• You get what you vote for.

    Everyone was warned, again and again, what voting to Leave would mean.

    Those who voted Leave, well, not so rosy looking now, is it? Mind you, I’m sure all those ‘establishment’ types you were using this vote to protest against must be quaking in their fur-lined boots over your little demonstration.

    Oh no, all the people we voted to get rid of, all the countries we wanted to divorce ourselves from, now the people aren’t coming here any more. Well, you know what? Too f**king bad. You made your choice, now deal with it. Same with Wales, and Cornwall, who voted in the majority to Leave, yet now want to keep getting all the funding the EU sent to them provided by the UK. Not going to happen.

    Me? I’m just going to settle in to watch as this country tears itself apart in front of the whole world. We used to be an example to the world of what a tolerant, accepting, open-hearted society could accomplish. Now, we’re just the example used to warn others.

    Let the place burn, it’s what the ‘majority’ voted for, after all.

  • Fully agreee with all the above as a remainder myself.
    Trouble is that even if Environment, Traceability and production Agri payments were ring fenced and paid they will be worth nothing when a tsunamis of cheap food from hastily conjured trade deals are made and completely under mine our price.
    Classic example is the EU tariff of €2.00/kg on Brazilian beef which can be produced at €1.50/kg in Brazil.
    Also the EU limit of 50000 tonne of NZ lamb will disappear on top of losing the French market for our lamb!
    God help the red meat industry here; it could be Armageddon

  • On the subject of agriculture and fisheries: can anyone explain why I spot large, clearly locally owned, fishing vehicles in Scheveningen, NL, with a Portsmouth registration? Another quirk that stimulated Brexit was to keep out foreign fishing activities.

  • What this demonstrates to me is that many of the pro-Brexit MPs don’t fully understand the implications of what they are demanding. Whether that is simply a lack of knowledge or willful ignorance is debateable. Certainly on agriculture I suspect some farmers may have voted Brexit in the belief this would remove some of the animal welfare and animal health regulations, or that DEFRA would have to continue the subsidies no matter what. What they seem to have missed is that the advantage of having the Commission responsible for these matters means that a change of governing Party in the UK didn’t put them at risk of having the subsidies or the regulations changed at the whim of some favoured lobby group.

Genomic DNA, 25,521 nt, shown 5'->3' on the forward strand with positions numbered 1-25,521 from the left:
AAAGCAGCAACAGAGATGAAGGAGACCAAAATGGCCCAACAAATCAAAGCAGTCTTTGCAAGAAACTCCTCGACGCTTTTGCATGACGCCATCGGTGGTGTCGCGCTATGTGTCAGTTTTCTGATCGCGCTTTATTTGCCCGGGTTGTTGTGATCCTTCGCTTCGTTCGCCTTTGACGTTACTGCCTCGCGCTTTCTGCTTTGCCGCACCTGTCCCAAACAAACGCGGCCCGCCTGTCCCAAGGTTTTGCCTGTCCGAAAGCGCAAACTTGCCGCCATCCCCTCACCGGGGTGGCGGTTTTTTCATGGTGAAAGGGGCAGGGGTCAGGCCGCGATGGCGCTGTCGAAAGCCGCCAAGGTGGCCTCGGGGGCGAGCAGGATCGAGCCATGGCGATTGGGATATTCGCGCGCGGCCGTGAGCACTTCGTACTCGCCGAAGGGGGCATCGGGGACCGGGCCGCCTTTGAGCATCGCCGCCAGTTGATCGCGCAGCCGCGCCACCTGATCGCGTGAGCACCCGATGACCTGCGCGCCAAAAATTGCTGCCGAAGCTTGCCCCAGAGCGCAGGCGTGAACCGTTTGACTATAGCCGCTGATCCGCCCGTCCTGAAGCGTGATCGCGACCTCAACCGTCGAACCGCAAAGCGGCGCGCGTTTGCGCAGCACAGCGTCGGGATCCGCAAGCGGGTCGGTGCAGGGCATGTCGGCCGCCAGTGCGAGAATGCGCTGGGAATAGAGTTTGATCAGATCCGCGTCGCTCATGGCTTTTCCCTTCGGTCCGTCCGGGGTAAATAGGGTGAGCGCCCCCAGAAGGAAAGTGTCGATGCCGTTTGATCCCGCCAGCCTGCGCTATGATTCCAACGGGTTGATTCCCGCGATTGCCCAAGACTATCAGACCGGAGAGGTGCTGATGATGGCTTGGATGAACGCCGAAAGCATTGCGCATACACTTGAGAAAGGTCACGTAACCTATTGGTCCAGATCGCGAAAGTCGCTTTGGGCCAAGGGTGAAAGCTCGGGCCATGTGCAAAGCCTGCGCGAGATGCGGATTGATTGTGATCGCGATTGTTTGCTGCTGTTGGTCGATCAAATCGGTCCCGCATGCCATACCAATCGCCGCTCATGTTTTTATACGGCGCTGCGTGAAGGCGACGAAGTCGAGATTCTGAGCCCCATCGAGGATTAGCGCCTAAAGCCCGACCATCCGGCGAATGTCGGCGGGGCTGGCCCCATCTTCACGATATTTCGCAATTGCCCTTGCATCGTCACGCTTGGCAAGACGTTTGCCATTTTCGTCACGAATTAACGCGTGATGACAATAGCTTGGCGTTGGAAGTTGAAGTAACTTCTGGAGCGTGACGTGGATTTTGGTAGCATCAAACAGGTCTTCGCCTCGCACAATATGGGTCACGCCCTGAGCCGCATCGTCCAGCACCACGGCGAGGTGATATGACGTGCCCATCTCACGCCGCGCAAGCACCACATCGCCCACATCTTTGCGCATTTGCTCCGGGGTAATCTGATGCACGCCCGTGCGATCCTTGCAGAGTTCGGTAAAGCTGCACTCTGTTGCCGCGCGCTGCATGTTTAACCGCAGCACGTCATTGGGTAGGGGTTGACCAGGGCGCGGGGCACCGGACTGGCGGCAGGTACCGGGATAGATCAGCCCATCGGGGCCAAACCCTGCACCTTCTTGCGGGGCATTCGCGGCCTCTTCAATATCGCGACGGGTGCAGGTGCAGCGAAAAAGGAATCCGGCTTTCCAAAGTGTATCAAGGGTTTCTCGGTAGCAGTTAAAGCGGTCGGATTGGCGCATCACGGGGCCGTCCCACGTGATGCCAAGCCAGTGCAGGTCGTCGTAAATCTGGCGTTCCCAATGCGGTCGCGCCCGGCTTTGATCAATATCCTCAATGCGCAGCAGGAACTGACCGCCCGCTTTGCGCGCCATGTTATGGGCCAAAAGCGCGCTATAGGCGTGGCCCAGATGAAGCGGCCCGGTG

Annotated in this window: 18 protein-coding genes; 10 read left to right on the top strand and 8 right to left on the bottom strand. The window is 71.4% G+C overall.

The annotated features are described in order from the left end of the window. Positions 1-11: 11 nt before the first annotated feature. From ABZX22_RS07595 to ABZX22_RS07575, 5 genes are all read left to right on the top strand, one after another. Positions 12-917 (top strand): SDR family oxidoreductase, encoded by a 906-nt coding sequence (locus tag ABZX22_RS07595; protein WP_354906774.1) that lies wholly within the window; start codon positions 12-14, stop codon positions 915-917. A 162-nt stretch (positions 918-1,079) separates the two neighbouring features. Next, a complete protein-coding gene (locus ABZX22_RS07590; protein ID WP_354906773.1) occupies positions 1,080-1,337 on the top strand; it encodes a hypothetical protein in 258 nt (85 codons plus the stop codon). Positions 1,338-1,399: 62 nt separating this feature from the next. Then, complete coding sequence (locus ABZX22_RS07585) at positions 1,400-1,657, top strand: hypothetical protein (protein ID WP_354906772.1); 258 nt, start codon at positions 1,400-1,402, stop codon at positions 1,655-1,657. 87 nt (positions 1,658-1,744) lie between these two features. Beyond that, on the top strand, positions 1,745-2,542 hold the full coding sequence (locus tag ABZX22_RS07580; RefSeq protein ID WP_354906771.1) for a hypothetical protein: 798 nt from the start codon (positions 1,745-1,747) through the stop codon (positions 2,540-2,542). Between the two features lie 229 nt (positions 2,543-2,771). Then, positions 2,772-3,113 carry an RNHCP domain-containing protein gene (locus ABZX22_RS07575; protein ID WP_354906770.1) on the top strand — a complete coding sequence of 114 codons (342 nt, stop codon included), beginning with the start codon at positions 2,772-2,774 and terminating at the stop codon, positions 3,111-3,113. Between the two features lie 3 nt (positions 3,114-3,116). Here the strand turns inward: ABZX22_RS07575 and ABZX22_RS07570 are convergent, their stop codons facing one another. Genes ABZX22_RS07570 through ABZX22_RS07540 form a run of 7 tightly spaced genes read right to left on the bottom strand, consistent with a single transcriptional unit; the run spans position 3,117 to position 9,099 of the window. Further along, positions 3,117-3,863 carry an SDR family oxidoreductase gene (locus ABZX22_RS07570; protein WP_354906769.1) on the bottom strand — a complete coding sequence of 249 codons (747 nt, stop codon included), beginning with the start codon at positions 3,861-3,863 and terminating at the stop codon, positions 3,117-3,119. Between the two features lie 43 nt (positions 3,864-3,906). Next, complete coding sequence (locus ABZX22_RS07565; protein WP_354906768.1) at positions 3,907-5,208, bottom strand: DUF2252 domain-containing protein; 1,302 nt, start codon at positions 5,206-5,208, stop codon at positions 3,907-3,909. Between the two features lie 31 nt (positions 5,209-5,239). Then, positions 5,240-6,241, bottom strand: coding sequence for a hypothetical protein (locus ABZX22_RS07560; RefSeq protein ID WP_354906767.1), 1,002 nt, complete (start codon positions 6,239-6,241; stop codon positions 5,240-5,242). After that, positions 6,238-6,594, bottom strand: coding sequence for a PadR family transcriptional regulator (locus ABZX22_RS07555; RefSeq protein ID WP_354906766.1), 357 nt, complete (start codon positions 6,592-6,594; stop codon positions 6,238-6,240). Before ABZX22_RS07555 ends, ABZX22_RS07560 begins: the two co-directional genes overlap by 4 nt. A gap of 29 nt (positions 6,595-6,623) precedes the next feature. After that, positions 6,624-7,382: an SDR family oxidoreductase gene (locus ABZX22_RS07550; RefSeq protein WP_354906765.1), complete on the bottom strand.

Another comment here mentions large fishing vessels berthed in Dutch ports, but registered in the UK. This may well be the result of non-EU legislation from the International Maritime Organisation which permits owners/operators to register and ‘flag’ their ships in countries other than that in which the ship is based or in whose waters it operates. Thus, on the Rhine, one sees ‘cruise’ ships flying the Maltese ensign. If my sources are correct, I, as a resident of Germany, could register a fishing boat in Portsmouth and crew it with ‘EU nationals’ and obtain a ‘quota’ to fish in the UK waters, just as a UK owner can do the same in Germany, France or anywhere else. I would suspect the Dutch have been enterprising enough to do this, while UK owners have not.

  • In the 70s I used to supervise gangs of casual labour on farms. In those days these people were exclusively British, and came from 2 main groups. 1) Romanies, hippies and other travellers , and 2) people who lived in nearby villages.
    Since then the Government and the NIMBYs have persecuted travellers to such an extent that few can now work their circuits of farms. And housing policy has sold off village houses as holiday homes, or expensive buy to rent properties, which people cannot afford without well paid town jobs. AT the same time cuts in rural bus services mean that workers cannot move out from cities to do the work, even if they could survive in the city on an agricultural casual wage.
    Foreign students etc were ideal workers, as like most students they were prepared to work hard, live in hostels, and accept low pay providing that hostels and transport were OK.
    Quite frankly those who voted for Brexit, and the Nimbys have now got what they deserved. If they cant afford to eat, then maybe they will think about where their self centred behaviour has got them. The pity is that the rest of us will suffer as well.